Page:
|16 bit||16 bit||N/A||N/A||0.05 s|
|Biologic VMP||0.0003%||16 bit||0.05%||0.1%||0.02 s|
|Dalhousie HPC||1 in 19999 (0.005%)||10 µV||0.05% (over 1 year)||0.0025% of full scale||<1s (by software interpolation)|
Experimental results have demonstrated the promise of CE measurements made using a high precision charger. Some expected trends were confirmed:
A LiCoO2/graphite cell had a higher CE (99.90%) than a Nexelion-type (Sn-based anode) cell (99.75%);
Li/Li4/3Ti5/3O4, Li/graphite and Li/Sn30Co30C40 cells had CEs of 99.93, 99.90 and 99.65% at cycle 25, respectively;
The CE of Li/Sn30Co30C40 cells improved from 99.65 to 99.75% upon the addition of 10% FEC (fluoroethylene carbonate) to the electrolyte;
Removal of water from Li/graphite cells by electrode drying improved the CE from about 99.87% to 99.90% after 25 cycles; and
Lithium/nickel-manganese-cobalt (Li/NMC) cells showed CE > 1.000 and a CE which increased as the upper cutoff potential was increased.
Preliminary data collection with the Dalhousie charger array also yielded a few surprises:
Li/Li4/3Ti5/3O4, Li/graphite and Li/Sn30Co30C40 cells required about 25 cycles for their CEs to stabilize asymptotically; and
The impact of upper cutoff potential on the CE of the NMC sample studied was extremely dramatic.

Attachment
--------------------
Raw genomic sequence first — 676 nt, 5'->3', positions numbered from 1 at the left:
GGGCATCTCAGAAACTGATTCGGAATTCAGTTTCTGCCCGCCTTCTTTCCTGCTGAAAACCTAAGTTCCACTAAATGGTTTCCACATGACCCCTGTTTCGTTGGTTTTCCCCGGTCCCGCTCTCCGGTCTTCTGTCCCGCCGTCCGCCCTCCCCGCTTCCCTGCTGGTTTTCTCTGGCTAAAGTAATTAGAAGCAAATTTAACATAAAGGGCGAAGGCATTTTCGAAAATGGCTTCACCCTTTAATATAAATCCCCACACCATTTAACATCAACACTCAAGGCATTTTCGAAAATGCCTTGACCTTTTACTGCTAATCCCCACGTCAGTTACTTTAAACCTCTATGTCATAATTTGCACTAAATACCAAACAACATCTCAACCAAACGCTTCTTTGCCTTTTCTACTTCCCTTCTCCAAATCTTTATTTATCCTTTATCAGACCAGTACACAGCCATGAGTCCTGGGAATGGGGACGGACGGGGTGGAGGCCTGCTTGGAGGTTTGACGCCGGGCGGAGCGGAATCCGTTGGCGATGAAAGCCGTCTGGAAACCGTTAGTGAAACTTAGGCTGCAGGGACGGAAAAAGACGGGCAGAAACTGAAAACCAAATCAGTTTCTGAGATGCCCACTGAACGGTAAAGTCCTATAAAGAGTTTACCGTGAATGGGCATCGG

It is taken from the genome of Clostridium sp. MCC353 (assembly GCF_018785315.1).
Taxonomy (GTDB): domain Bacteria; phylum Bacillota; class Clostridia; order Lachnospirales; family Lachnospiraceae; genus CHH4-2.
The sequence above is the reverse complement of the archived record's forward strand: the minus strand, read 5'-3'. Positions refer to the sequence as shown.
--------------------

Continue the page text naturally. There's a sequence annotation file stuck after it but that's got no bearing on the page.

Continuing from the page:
The researchers conclude that more precise measurements of Coulombic efficiency could much more accurately quantify the impact of electrolyte additives, electrode materials and coatings, impurities, temperature, electrolyte salts, and other factors on the cycle life of lithium ion chemistries under test. This, they note, “could represent good news for university-based and other researchers who do not have access to facilities for the construction of production-quality Li-ion cells, but who still want to do meaningful research focused on developing solutions for automotive and energy storage batteries.”
Despite the improvements in test results they have enjoyed with the Dalhousie charger array, surpassing the accuracy of known commercially available lab equipment, the researchers point out that “...it would be useful to increase the accuracy of the CE measurements by another order of magnitude compared to our system... Hopefully, some equipment manufacturers will take up those challenges so that the needed equipment can be available in a timely manner for the research at hand.”
Team member Jeff Dahn of Dalhousie University echoed that sentiment at last month’s “Beyond Lithium” conference at the IBM Almaden Research Center in California’s Silicon Valley, noting that “if this problem can be solved anywhere, surely it can be solved here.”
Smith et al, 2009: Precision Measurements of the Coulombic Efficiency of Lithium-ion Batteries and of Electrode Materials for Lithium-ion Batteries. Journal of the Electrochemical Society (submitted)
Jeff Dahn’s Research Group, Department of Physics and Atmospheric Science, Dalhousie University, Halifax, Canada